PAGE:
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Now that the GOP tax bill sharply limits the deduction for state and local taxes, pre-retirees in high-tax states may ponder: Should I stay or should I go?
The final version of the "Tax Cuts and Jobs Act," which was released Friday, places a cap of $10,000 on the deduction filers can take for a combination of state and local income, sales and property taxes. This may be enough to get soon-to-be retirees living in New York, New Jersey and California thinking about relocating to Florida, Alaska and other tax-friendly locales.
"Many people in these high-tax states who are on the cusp of considering retirement will reconsider where they're living – and that changes everything, including your estate planning and retirement planning," said Martin M. Shenkman, a tax and estate planning attorney in Fort Lee, New Jersey.
Before you pack your bags, here are the four key taxes you should know about, and the states with the lowest rates.
Seven states have no individual income taxes: Alaska, Florida, Nevada, South Dakota, Texas, Washington and Wyoming.
Tennessee doesn't tax personal income. However, it does tax capital gains and interest for now. State policymakers last year decided to phase out the "Hall tax" on interest and dividends by 2022. For the 2017 tax year, it's 4 percent.
New Hampshire also doesn't tax wages, but individuals pay a 5 percent levy on interest and dividend income.
Regardless of where you land, take a close look at your state's approach toward retirement income.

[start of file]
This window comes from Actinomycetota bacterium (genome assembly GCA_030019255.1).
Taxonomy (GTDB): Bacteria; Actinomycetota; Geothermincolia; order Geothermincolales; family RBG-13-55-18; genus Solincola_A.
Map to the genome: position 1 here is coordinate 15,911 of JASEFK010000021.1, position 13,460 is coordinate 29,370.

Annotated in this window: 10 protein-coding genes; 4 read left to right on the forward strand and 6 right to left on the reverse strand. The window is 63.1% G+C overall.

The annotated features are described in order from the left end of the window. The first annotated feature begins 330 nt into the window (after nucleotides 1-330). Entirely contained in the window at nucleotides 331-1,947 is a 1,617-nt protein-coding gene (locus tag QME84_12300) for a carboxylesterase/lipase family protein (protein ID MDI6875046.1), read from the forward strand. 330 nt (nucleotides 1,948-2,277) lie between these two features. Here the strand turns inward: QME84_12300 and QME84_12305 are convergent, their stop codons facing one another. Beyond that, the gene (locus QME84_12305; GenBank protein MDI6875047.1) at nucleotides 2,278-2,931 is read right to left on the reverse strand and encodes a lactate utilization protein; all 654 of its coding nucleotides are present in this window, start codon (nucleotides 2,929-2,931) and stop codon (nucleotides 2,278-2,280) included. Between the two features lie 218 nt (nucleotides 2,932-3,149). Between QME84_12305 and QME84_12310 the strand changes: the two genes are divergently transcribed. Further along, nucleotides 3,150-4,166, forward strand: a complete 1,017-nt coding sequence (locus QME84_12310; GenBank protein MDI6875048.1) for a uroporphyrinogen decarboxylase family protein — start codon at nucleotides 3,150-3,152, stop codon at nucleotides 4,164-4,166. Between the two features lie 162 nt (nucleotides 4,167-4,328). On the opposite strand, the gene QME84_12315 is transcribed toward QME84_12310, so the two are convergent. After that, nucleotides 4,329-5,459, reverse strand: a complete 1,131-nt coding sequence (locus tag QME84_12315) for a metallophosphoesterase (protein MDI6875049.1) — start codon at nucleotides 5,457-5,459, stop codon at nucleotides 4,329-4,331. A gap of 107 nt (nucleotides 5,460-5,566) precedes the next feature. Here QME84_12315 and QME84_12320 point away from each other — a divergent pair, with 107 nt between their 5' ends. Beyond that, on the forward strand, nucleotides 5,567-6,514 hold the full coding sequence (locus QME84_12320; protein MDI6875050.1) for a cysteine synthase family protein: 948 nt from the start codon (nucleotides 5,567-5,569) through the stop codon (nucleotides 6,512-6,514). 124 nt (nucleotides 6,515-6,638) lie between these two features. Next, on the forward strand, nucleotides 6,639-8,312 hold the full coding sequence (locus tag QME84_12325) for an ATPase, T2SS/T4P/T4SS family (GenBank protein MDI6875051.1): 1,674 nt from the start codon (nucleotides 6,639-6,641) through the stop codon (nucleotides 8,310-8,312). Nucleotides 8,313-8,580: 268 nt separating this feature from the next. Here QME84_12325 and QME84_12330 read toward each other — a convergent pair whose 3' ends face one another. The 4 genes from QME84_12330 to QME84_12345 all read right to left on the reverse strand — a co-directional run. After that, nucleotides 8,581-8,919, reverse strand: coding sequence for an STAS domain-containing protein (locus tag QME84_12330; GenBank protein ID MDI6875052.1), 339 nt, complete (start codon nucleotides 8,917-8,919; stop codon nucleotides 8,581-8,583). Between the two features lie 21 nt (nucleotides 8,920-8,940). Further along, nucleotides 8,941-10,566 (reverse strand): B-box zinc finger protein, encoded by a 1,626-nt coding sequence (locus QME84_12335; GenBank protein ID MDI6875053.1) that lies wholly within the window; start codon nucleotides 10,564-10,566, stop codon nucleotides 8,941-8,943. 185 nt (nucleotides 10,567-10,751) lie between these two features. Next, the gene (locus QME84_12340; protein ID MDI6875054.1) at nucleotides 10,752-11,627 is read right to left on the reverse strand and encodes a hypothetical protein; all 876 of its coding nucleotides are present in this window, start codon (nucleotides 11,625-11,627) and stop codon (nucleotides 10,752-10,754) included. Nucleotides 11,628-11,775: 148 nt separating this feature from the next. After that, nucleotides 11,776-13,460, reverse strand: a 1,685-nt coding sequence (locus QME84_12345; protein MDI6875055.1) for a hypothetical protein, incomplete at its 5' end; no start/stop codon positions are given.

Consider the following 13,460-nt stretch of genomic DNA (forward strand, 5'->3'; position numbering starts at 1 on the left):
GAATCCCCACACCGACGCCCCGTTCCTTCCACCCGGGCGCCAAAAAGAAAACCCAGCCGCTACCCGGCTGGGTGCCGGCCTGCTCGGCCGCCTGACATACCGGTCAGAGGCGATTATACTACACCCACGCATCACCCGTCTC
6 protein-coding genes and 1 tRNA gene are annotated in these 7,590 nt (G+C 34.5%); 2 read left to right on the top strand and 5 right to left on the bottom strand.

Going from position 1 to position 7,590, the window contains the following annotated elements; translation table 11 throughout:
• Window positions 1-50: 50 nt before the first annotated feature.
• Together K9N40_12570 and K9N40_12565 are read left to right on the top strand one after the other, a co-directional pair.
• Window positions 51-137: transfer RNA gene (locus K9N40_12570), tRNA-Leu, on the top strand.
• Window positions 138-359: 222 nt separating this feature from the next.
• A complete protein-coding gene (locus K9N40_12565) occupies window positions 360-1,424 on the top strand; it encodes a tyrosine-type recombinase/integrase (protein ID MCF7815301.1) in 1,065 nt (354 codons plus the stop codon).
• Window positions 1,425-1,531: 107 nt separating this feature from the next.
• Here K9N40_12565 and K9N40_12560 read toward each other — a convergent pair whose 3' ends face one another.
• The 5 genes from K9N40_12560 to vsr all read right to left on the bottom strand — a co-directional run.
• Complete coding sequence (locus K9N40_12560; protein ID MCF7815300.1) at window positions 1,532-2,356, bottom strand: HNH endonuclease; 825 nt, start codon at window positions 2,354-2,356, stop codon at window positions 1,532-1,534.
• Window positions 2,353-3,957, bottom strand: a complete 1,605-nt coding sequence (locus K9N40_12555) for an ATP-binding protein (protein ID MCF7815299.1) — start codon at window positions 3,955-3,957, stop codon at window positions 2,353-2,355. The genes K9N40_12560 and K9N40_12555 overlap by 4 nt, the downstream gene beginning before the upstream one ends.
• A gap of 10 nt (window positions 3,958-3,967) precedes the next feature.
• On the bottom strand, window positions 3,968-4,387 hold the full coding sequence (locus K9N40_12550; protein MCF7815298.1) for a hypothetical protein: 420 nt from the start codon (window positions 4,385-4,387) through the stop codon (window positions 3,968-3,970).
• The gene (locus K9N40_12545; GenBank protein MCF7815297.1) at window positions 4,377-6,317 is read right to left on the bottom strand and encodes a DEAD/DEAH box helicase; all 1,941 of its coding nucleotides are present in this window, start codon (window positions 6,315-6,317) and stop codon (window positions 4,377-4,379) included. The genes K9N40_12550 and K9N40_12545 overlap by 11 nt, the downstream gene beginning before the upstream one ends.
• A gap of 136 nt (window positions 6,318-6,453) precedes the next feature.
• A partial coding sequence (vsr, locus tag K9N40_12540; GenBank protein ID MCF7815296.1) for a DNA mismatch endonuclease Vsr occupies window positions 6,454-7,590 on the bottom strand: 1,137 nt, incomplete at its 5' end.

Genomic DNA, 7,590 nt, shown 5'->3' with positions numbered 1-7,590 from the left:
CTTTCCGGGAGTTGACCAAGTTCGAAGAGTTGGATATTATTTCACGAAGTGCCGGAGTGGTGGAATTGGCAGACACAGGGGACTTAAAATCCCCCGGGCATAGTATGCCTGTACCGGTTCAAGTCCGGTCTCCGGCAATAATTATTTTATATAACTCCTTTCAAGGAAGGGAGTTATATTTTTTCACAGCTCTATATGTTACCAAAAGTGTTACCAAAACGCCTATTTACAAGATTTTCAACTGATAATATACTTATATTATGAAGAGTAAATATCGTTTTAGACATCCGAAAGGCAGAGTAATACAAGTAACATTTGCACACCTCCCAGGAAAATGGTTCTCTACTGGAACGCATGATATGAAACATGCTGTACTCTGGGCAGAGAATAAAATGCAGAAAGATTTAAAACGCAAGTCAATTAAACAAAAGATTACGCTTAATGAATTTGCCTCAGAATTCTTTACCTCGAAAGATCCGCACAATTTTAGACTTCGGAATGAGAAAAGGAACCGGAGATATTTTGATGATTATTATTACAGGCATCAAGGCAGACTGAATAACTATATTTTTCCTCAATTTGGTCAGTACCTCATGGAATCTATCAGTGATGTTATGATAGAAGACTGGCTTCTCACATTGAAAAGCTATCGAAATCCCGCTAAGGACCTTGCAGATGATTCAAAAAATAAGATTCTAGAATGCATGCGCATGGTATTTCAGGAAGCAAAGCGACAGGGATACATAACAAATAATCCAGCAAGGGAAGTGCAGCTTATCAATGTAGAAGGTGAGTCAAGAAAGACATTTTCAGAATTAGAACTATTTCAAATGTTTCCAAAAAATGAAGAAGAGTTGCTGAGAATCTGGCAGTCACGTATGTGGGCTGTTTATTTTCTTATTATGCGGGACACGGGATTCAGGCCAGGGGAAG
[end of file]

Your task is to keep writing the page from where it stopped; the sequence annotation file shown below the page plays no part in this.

"Even when you look at a state with income taxes, retirees need to consider which ones don't tax retirement benefits, including pensions, Social Security and IRA distributions," said Jonathan Mariner, founder and president of TaxDay, a tax-focused app that tracks travel across jurisdictions.
Five states have no sales tax at the state level: Alaska, Delaware, Montana, New Hampshire and Oregon.
In all, 45 states and the District of Columbia have a sales tax, and 38 states — including Alaska and Montana — have a local sales tax as well, according to the Tax Foundation.
The states with the lowest combined state and local sales taxes are Alaska (1.76 percent), Hawaii (4.35 percent), Wyoming (5.4 percent), Wisconsin (5.42 percent) and Maine (5.5 percent), the Tax Foundation found.
The GOP tax overhaul doubles the estate tax exemption from $5.49 million per individual to about $11 million. Bear in mind how your state will treat any money you leave behind.
Fourteen states and the District of Columbia have an estate tax: Connecticut, Delaware, Hawaii, Illinois, Maine, Maryland, Massachusetts, Minnesota, New Jersey, New York, Oregon, Rhode Island, Vermont and Washington.
Six have an inheritance tax, which applies to heirs: Iowa, Kentucky, Nebraska, New Jersey, Maryland and Pennsylvania.
"We do see retirees saying that if they have an estate or a family business, that they might move from a state to avoid that tax, as it can be fairly large," said Morgan Scarboro, policy analyst at the Tax Foundation.
Levies you pay on property you own can add to your bill in retirement, especially in places like New Jersey.
In the Garden State, homeowners face a mean effective property tax rate of 2.11 percent, the highest in the country, according to the Tax Foundation.
The five states with the lowest taxes on property are Hawaii (0.28 percent), Alabama (0.40 percent), Louisiana, (0.50 percent), Wyoming (0.51 percent) and West Virginia (0.53 percent), according to data from the Tax Foundation.
Though state and local taxes matter when you're choosing your retirement destination, you should consider a multitude of other things, including the cost of living. Local laws are always in flux, depending on a state's given funding needs, so great deals on taxes now may not last.
"Be prepared for things to change," said Tim Steffen, director of advanced planning at Robert W. Baird & Co. in Milwaukee. "Some attractive states are looking at ways to manage their revenue issues, and wherever you move now, it may not be the same environment in a few years."
WATCH: Three key senators have yet to make decisions on GOP tax bill